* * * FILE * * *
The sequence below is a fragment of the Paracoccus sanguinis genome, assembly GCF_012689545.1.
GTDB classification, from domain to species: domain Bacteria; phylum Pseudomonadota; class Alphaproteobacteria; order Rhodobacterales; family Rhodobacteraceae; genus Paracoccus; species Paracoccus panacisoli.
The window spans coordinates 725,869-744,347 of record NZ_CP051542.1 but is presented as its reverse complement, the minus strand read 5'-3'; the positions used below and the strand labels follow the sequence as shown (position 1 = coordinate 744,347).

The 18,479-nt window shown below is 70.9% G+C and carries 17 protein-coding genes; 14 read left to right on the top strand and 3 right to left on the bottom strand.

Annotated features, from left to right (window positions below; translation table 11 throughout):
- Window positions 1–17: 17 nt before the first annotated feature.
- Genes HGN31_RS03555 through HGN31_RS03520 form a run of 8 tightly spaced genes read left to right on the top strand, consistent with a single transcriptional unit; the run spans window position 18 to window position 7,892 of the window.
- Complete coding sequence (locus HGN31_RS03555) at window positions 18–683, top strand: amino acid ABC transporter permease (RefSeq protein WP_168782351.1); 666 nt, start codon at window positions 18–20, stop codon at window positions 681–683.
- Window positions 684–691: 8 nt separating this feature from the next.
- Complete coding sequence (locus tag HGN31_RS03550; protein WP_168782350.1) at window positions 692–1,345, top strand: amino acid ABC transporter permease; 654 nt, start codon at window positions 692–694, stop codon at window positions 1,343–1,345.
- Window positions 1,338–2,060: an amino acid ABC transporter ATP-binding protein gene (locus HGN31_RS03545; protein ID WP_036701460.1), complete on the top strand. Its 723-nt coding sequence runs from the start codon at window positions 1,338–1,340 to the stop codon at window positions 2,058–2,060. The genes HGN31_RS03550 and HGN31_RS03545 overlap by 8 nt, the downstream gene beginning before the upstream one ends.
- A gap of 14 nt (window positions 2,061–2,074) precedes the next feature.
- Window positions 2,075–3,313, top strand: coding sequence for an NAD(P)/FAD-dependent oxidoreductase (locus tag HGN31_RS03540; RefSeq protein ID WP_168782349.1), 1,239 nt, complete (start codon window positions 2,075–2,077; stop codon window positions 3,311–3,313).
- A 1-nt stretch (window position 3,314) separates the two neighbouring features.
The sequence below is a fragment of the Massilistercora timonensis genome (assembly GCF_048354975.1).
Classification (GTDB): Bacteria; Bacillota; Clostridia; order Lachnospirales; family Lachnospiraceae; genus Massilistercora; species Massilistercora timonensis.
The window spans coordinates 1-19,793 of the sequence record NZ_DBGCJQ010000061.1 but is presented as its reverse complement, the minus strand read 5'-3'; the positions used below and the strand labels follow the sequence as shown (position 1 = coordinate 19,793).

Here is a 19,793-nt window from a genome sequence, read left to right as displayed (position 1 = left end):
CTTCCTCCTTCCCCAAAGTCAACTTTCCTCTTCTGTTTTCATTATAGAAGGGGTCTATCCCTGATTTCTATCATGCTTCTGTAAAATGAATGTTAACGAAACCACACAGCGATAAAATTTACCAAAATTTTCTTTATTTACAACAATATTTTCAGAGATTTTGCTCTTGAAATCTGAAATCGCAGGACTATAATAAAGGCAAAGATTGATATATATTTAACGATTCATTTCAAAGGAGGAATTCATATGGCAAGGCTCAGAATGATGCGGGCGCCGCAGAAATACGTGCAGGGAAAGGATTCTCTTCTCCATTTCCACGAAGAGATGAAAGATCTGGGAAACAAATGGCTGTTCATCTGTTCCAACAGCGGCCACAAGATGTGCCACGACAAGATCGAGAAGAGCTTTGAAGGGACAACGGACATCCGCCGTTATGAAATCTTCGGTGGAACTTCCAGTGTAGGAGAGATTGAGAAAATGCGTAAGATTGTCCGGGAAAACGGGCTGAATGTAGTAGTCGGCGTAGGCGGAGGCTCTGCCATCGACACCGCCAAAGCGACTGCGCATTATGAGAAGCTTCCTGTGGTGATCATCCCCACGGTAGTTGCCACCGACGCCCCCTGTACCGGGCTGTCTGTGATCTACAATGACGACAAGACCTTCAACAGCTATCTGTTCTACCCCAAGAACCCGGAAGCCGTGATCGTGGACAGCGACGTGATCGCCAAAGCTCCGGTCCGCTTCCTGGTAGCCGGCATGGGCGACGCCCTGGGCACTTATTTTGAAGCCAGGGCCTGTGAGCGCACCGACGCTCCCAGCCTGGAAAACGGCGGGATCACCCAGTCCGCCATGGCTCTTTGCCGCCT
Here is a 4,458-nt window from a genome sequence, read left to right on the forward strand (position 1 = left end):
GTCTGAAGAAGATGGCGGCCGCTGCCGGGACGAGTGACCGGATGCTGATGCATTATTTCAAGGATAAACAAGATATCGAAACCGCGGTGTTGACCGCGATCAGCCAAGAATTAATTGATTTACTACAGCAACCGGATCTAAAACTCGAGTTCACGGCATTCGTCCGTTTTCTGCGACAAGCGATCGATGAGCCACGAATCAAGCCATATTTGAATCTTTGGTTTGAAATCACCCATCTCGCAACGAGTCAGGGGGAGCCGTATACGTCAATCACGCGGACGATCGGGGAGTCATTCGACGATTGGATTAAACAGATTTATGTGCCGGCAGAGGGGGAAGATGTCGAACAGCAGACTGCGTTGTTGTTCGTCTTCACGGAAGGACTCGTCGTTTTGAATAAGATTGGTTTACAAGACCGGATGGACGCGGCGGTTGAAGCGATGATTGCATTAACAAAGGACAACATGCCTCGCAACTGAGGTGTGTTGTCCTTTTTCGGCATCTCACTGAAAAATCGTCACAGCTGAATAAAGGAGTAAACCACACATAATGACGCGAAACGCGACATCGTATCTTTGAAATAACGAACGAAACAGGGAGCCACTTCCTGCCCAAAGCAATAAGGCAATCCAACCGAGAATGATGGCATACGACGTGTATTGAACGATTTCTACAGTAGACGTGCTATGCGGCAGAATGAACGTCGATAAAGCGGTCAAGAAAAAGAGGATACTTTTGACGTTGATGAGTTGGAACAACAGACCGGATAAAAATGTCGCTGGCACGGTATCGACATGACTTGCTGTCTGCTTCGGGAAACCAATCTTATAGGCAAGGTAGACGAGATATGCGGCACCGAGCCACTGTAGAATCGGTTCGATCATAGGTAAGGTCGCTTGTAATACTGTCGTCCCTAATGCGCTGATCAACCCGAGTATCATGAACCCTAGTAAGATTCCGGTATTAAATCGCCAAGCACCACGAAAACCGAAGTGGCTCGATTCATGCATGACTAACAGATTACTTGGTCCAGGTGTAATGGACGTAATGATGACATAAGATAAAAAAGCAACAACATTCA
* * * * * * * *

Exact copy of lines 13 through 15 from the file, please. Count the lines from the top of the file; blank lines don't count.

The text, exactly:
- Window positions 2,075–3,313, top strand: coding sequence for an NAD(P)/FAD-dependent oxidoreductase (locus tag HGN31_RS03540; RefSeq protein ID WP_168782349.1), 1,239 nt, complete (start codon window positions 2,075–2,077; stop codon window positions 3,311–3,313).
- A 1-nt stretch (window position 3,314) separates the two neighbouring features.
The sequence below is a fragment of the Massilistercora timonensis genome (assembly GCF_048354975.1).